(Originally posted on December 26th, 2017)
As the world mourned the Death of “Princess Leia”, someone else’s death got overlooked. Vera Rubin, known as the “Mother of Dark Matter” is the one who “opened doors for astronomy” has died. She was the one to discover dark matter and at 88 she died on Christmas Day. She had gotten her Phd at Jesuit school Georgetown and later taught there for a decade.
“Rubin died on Sunday at an assisted living facility in Princeton, New Jersey, and had suffered from dementia for several years, Allan Rubin, a geosciences professor at Princeton University, said in an email. Rubin, a Philadelphia native, used galaxies’ rotations to discover the first direct evidence of dark matter in the 1970s while working at the Carnegie Institution in Washington.” (http://www.mirror.co.uk/science/vera-rubin-dead-astronomer-who-9520881)
“An ardent feminist who spent her lifetime advocating for other women in the sciences, Rubin was the first woman allowed to observe at the Palomar Observatory. She was born 1928 in Washington, and she earned her Ph.D. from Georgetown University, where she then taught for 10 years. In 1993, she earned the nation’s highest scientific award, the National Medal of Science. In 1996, she became the first woman to receive the Royal Astronomical Society’s Gold Medal since Caroline Hershel, who was awarded the prize in 1828, according to the Carnegie Institution.” (http://patch.com/new-jersey/princeton/vera-rubin-mother-dark-matter-has-died)
“Her work helped usher in a Copernican-scale change in cosmic consciousness, namely the realization that what astronomers always saw and thought was the universe is just the visible tip of a lumbering iceberg of mystery. Scientists now know we are not the center of the universe, nor are we even made of the same stuff as most of creation. Cosmologists have now concluded that there is five or 10 times as much dark matter in the universe as there is ordinary atomic matter — the stuff of stars, planets and people. “We know very little about the universe,” Dr. Rubin said in an interview for “Lonely Hearts of the Cosmos: The Story of the Scientific Quest for the Secret of the Universe.” “I personally don’t believe it’s uniform and the same everywhere. That’s like saying the earth is flat.” (http://mobile.nytimes.com/2016/12/27/science/vera-rubin-astronomist-who-made-the-case-for-dark-matter-dies-at-88.html?referer=http://www.google.com/)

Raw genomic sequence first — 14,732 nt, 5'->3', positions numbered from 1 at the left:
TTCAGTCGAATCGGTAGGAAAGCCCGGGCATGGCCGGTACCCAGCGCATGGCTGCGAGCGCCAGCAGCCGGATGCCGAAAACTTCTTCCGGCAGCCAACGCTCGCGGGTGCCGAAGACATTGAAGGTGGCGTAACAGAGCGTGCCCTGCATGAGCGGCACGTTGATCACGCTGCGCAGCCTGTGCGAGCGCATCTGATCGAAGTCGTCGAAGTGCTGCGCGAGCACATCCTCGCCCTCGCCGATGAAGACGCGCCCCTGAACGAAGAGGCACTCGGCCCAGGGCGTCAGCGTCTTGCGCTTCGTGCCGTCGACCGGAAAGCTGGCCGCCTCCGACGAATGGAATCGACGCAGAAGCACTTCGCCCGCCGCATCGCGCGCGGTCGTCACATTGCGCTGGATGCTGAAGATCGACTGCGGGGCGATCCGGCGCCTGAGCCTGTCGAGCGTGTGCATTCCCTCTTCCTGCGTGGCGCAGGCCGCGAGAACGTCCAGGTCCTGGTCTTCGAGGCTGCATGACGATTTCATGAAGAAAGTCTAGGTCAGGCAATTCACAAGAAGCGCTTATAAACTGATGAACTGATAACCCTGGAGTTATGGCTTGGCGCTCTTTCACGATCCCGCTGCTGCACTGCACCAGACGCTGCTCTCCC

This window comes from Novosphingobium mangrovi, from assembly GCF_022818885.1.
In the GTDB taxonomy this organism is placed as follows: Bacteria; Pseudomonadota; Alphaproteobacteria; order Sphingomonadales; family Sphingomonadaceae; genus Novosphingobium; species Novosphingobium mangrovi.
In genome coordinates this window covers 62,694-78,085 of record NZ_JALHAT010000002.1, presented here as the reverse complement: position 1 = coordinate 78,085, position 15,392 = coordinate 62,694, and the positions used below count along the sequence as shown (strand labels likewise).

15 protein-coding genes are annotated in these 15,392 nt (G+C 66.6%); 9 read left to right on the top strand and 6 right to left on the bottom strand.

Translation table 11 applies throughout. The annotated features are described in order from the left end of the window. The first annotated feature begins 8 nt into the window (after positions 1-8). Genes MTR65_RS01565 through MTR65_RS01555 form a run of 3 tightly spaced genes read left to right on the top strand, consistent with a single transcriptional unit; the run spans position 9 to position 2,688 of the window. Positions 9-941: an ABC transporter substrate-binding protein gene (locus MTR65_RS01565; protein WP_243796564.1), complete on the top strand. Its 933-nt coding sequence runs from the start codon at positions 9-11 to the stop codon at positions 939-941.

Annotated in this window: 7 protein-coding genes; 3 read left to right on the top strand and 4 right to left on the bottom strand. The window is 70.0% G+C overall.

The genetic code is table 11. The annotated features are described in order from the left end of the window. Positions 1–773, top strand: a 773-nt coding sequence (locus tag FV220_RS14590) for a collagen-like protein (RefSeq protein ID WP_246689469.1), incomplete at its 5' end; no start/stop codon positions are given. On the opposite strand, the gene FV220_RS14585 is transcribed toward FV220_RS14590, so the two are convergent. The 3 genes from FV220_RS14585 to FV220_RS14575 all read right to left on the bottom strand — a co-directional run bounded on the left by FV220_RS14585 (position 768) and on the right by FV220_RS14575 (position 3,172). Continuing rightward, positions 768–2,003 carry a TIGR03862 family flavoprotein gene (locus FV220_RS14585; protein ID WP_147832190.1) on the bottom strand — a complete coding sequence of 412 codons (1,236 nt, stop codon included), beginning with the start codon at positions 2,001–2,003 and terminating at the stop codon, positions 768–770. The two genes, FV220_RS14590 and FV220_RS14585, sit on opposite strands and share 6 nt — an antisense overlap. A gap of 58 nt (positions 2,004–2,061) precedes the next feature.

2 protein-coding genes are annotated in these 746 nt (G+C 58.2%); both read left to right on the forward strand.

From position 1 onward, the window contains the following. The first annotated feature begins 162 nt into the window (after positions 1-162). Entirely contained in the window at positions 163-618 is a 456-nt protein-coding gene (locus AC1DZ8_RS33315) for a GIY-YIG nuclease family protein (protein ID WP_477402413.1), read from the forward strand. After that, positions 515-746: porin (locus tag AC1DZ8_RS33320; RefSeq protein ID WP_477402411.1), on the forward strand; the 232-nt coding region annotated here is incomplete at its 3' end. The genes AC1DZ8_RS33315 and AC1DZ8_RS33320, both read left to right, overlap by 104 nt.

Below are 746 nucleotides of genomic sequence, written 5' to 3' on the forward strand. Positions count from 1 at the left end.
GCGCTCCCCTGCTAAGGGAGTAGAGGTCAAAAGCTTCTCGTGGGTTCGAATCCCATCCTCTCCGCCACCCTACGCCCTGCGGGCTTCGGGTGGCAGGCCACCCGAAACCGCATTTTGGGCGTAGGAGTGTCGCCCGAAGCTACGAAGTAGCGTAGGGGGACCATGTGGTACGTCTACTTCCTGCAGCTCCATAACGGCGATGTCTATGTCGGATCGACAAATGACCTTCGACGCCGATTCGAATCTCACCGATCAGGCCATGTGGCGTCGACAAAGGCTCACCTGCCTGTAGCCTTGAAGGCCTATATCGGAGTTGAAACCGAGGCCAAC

She discovered dark matter was made up in the milky way where Ophiuchus the Restrainer sets. She was called a giant in the world of astronomy and evidently thought the universe was beyond our imagination and that the earth isn’t flat. Need I say more?
You can read her bio here: http://science.sciencemag.org/content/295/5557/960.full
What is dark matter?
German super computer was built to track dark matter. “Supercomputer builds profile to hone in on dark matter particles. Scientists have long puzzled over what dark matter, thought to account for 85 percent of the mass of the universe, is made of. With the help of a German supercomputer, they might just be a little closer to finding out.”
Leave a Reply